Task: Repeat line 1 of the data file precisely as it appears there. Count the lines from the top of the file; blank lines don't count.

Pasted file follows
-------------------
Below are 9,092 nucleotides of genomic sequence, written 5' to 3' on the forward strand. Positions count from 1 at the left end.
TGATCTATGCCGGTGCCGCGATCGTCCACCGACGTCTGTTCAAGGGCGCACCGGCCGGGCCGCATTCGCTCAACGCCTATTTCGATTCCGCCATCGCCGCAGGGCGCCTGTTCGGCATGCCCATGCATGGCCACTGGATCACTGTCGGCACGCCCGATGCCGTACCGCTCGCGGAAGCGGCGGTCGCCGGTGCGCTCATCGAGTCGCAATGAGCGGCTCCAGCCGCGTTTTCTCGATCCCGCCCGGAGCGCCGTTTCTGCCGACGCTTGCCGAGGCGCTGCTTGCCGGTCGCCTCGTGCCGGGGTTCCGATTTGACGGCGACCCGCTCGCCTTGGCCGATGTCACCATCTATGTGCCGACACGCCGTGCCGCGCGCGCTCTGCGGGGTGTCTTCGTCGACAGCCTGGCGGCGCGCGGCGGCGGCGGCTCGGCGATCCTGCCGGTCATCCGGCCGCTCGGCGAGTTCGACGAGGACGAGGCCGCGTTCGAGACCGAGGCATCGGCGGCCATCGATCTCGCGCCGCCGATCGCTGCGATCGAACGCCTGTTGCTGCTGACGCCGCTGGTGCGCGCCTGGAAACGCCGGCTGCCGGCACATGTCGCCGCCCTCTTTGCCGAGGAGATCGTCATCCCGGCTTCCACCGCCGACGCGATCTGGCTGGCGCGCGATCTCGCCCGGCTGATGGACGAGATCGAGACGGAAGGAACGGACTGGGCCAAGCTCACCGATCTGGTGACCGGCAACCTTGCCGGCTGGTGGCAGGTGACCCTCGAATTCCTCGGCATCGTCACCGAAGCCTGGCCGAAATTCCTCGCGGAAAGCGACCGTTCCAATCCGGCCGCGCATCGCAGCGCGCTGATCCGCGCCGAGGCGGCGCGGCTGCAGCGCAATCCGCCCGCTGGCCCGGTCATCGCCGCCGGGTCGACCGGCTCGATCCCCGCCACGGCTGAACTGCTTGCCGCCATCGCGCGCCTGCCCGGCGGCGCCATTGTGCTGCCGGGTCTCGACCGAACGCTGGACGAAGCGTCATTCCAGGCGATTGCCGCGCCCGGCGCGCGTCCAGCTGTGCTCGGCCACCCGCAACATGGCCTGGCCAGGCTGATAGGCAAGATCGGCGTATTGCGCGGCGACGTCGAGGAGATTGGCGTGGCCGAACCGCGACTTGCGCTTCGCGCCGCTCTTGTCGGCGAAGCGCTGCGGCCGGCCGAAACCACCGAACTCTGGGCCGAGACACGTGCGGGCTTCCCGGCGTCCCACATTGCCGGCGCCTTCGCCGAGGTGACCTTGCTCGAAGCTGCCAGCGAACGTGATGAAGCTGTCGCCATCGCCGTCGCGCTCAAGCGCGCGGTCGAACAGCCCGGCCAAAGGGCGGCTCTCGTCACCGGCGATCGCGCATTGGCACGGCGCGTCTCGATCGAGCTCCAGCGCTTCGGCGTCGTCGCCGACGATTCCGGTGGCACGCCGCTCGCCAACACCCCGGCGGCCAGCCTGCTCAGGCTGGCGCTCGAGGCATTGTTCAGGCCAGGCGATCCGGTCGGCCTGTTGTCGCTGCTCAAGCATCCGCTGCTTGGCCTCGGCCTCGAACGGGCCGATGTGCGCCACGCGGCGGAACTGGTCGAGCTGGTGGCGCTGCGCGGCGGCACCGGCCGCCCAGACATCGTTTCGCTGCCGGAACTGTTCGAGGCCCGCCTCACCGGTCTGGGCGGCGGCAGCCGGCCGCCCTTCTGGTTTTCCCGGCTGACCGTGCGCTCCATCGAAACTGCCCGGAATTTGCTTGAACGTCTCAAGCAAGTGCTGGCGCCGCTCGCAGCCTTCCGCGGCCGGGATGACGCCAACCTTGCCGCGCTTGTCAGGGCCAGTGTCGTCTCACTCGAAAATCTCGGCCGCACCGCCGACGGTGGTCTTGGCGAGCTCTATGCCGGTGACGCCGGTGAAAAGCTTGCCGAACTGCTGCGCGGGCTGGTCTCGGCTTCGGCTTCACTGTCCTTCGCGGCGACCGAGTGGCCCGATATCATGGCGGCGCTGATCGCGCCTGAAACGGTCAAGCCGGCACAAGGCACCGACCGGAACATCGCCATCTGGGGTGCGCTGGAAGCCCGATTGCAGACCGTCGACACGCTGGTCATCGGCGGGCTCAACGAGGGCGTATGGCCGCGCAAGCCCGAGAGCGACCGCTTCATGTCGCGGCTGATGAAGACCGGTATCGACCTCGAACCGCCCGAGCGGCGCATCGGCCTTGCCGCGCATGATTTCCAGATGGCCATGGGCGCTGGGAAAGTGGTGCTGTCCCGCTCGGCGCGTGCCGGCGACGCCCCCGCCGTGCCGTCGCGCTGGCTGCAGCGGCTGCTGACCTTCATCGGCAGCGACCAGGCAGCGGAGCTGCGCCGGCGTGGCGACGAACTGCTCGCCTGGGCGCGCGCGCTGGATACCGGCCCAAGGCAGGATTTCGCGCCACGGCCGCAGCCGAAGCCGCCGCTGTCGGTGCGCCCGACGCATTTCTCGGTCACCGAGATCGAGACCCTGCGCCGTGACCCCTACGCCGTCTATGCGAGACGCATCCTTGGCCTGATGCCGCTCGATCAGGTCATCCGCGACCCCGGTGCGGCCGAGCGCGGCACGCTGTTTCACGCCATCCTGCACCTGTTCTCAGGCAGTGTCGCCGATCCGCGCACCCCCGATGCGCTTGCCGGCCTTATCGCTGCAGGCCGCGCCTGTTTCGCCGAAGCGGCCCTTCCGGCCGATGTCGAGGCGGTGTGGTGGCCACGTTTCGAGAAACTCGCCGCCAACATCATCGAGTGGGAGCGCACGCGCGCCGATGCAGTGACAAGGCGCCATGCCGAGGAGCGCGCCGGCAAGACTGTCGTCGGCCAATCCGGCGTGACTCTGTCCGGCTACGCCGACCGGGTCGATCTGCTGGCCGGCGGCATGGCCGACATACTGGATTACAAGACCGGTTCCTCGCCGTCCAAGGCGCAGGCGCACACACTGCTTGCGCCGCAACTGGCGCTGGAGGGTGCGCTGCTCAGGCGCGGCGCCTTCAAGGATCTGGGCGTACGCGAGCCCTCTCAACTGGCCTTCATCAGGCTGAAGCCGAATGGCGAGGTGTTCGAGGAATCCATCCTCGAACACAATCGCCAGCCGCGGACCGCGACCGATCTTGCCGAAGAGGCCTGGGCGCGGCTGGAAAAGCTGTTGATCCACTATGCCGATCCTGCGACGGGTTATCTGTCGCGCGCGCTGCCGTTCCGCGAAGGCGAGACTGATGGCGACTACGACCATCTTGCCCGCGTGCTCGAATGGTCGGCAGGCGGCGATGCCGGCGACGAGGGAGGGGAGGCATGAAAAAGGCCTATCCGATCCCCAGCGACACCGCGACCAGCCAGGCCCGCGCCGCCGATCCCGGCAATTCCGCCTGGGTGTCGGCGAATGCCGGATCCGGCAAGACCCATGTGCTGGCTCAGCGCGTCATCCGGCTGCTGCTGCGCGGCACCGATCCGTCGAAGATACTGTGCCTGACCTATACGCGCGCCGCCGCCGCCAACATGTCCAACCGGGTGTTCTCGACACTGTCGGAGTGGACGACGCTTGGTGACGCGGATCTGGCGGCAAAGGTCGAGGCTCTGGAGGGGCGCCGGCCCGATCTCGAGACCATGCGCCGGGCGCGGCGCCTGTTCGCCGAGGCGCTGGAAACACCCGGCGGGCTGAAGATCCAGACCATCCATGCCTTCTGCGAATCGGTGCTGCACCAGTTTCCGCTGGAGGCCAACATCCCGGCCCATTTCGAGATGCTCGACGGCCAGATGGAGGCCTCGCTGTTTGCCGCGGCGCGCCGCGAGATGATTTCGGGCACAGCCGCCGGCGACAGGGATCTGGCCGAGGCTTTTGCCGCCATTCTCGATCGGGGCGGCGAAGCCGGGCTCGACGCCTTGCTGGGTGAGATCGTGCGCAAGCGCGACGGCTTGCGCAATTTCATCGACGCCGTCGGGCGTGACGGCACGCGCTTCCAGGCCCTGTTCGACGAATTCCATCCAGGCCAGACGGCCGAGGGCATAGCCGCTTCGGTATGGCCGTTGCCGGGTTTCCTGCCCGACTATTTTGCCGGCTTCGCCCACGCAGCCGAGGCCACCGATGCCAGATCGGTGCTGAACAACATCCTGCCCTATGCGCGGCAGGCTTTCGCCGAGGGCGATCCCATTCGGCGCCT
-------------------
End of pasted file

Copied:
Below are 9,092 nucleotides of genomic sequence, written 5' to 3' on the forward strand. Positions count from 1 at the left end.